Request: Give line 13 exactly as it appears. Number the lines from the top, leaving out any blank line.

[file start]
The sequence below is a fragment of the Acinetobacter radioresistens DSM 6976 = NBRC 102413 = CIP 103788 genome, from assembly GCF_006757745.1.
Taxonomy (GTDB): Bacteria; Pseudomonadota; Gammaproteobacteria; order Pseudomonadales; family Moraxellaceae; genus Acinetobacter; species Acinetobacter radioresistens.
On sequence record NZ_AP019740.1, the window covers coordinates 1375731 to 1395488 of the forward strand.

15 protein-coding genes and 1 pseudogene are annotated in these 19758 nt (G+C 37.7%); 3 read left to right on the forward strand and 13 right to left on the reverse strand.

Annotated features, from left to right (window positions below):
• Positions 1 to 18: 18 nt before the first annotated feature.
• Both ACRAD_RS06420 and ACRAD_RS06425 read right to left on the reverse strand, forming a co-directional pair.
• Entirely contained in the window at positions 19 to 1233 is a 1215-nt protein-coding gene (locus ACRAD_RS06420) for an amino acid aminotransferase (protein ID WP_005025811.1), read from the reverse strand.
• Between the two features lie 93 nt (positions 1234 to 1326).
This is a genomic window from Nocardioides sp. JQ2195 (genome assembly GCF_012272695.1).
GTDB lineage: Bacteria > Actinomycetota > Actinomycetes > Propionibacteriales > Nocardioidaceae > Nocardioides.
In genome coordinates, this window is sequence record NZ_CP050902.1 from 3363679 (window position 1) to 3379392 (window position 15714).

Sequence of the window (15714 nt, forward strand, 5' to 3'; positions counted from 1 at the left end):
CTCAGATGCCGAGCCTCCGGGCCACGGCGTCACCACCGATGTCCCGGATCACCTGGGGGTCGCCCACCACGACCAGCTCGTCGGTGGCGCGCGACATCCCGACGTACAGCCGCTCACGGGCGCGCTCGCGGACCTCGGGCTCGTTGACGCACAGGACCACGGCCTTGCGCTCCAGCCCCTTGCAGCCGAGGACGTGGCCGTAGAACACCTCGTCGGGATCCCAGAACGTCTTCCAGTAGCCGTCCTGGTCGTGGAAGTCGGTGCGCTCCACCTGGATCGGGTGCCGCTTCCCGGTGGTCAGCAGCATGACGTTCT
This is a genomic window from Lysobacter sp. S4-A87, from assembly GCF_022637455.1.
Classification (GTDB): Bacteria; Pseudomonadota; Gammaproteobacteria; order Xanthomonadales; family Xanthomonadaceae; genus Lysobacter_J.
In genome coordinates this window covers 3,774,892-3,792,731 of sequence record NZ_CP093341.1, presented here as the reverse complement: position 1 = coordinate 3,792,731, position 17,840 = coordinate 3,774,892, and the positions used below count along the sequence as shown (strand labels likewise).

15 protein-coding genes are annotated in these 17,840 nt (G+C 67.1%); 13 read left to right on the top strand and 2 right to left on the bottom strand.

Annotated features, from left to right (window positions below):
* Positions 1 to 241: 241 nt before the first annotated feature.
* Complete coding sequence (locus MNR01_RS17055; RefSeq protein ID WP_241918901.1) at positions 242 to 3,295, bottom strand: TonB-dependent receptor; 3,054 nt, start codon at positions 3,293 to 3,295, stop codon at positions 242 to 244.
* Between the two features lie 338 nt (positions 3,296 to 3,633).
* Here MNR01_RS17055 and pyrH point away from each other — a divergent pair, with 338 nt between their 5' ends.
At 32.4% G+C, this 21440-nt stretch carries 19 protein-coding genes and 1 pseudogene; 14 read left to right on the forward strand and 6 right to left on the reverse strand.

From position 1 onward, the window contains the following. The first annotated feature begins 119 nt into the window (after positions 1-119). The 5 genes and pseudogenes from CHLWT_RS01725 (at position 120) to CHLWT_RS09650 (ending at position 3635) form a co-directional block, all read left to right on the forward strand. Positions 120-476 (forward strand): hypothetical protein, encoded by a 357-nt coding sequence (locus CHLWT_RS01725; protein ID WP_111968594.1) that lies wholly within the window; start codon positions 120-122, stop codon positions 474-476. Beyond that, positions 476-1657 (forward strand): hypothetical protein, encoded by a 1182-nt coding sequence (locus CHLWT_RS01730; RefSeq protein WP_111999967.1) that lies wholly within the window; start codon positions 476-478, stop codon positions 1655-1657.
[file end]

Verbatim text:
Sequence of the window (15714 nt, forward strand, 5' to 3'; positions counted from 1 at the left end):